What is important for market conditions is the size of the offer in relation to the sales potential and the level of pre-sales, especially in investments at the initial stage of implementation. According to data provided by JLL, the industry’s position looks good. At the end of March, the level of pre-sale in investments that will be commissioned no earlier than a year from the time of the survey was the best since 2008. The Warsaw market, where 53% of units from this type of projects were sold, came out top among the six largest housing markets in Poland. Therefore, we do not predict developers' portfolios being weighed down by a glut of unsold units, as was the case in 2009/10.
“Of course, it cannot be assumed that the future scenario will be similar for all companies operating on the Warsaw market. It depends on the financial condition of individual companies and the strategy of their owners. The situation of these companies will depend on the composition of the portfolio, the financing used by the company, and in particular liabilities such as corporate bonds, cash reserves and availability of equity”, adds Katarzyna Kuniewicz.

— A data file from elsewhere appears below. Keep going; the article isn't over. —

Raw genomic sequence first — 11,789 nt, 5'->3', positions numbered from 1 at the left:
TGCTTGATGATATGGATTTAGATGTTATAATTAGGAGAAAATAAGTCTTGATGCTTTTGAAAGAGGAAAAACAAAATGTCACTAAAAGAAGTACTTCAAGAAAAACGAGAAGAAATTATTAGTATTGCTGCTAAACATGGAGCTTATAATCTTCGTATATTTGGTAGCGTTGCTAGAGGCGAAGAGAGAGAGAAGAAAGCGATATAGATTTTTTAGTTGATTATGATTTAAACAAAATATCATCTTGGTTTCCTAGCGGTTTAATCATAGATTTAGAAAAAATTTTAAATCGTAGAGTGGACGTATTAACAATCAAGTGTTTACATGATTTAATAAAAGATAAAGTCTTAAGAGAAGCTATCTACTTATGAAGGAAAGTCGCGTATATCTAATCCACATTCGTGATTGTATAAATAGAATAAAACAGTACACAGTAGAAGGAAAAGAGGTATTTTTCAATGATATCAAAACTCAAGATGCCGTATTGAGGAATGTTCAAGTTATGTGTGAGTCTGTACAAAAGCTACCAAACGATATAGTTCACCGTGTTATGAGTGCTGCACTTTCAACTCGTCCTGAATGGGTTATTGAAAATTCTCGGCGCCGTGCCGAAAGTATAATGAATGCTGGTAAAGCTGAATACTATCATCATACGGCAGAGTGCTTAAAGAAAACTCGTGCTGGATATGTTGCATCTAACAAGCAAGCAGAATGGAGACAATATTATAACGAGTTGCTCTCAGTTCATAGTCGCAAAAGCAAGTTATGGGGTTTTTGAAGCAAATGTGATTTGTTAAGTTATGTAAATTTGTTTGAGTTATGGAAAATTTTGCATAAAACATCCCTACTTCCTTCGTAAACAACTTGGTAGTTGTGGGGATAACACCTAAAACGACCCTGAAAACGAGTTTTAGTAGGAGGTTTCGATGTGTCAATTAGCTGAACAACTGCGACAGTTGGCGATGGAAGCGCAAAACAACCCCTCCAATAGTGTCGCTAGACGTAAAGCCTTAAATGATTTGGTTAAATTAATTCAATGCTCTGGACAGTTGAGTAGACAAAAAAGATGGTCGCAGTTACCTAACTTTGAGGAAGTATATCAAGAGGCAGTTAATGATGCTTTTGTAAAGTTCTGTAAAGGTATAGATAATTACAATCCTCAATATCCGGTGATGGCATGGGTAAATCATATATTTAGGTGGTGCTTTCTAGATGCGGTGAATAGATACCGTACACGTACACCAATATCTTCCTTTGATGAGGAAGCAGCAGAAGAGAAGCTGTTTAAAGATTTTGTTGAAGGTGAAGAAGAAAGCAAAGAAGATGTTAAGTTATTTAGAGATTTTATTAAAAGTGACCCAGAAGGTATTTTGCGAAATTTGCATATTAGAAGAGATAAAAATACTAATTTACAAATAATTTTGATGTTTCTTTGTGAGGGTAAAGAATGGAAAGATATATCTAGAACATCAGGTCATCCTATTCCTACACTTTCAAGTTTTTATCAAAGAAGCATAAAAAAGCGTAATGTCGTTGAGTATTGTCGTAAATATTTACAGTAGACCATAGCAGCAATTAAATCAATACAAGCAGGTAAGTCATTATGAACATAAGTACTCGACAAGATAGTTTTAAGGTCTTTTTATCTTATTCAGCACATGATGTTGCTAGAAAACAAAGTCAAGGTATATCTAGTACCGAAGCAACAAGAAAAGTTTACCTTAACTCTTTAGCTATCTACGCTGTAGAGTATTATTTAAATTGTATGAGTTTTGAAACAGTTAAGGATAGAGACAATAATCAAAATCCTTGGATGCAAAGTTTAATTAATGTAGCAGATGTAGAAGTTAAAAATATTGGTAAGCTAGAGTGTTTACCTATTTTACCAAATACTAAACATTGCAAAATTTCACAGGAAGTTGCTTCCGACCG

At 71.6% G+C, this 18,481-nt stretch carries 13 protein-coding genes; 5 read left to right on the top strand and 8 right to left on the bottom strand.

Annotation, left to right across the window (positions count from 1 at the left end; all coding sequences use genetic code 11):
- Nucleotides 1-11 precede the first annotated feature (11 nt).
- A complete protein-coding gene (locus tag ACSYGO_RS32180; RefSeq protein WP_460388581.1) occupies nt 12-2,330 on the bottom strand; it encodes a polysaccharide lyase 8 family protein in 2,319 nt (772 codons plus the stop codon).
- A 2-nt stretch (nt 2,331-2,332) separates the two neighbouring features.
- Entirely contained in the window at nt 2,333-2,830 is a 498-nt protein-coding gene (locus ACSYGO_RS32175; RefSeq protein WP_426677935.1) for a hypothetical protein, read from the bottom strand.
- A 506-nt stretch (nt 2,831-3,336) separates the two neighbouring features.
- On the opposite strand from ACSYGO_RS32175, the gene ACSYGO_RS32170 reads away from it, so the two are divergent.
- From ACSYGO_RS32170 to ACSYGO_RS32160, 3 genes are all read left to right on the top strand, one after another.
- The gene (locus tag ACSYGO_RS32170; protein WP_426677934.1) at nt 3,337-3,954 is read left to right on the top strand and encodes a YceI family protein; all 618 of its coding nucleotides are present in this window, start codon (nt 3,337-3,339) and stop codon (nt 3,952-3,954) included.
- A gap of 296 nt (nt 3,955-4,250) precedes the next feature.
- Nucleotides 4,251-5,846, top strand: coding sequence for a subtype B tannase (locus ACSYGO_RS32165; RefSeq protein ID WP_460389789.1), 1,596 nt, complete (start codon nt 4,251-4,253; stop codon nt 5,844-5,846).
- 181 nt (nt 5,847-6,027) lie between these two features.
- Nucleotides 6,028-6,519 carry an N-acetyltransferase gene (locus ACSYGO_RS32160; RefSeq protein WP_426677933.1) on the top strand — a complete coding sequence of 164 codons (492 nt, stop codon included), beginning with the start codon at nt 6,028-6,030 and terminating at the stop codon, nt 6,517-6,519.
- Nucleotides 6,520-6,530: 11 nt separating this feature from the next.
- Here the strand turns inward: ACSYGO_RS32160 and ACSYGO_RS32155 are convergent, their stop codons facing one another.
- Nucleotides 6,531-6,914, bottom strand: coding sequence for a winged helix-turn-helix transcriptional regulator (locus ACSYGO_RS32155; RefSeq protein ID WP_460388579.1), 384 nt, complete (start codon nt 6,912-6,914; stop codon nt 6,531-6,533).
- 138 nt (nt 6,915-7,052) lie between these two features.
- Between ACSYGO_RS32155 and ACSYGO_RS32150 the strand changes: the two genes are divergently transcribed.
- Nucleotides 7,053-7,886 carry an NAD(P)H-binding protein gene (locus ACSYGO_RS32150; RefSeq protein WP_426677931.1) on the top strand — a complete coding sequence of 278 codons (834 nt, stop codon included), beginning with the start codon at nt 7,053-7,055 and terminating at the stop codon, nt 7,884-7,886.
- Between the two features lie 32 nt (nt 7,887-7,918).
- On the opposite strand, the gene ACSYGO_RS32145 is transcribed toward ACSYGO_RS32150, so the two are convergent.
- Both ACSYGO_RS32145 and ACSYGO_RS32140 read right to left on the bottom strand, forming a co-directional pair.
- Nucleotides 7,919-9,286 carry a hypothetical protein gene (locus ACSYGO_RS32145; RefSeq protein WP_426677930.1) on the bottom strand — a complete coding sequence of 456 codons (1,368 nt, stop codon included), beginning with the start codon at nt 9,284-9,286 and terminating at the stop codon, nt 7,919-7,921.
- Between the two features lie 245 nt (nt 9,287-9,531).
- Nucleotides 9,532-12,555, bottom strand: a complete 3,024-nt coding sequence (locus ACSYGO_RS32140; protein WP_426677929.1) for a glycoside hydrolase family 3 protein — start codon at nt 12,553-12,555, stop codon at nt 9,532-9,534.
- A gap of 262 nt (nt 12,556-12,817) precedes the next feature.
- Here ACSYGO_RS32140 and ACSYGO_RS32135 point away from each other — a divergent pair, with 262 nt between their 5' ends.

“The previous crisis on the housing market taught us that in the first few months, new supply decreases the fastest, followed by demand, and finally prices”.
When will prices start to decline?
“The previous crisis on the housing market taught us that in the first few months, new supply decreases the fastest, followed by demand, and finally prices. However, the expectation that the investments launched by developers for sale in the coming months will be cheaper is not without reason. First of all, newly launched projects can no longer predominantly be targeted at individual investment buyers. This particular group is the first to withdraw from the market. In addition, a change in supply location with increased developer activity in peripheral districts and other locations rather than exceptional opportunities in Wola, Mokotów or Praga should also be expected”, says Katarzyna Kuniewicz.
According to JLL, the remainder of 2020 will see a defence of current price levels combined with discreet discounts, sometimes as part of sales promotions - especially in high-presale investments. Due to the high prices in the first quarter and inactivity in the next, the average asking price of units for the entire year will probably remain at a similar level to that of last year. A more visible price reduction will begin in 2021, mainly due to the launch of new projects of a more economical standard and in less prestigious locations.
More information about the Warsaw housing market and other sectors of the capital's real estate market can be found in the latest JLL report "Warsaw City Report".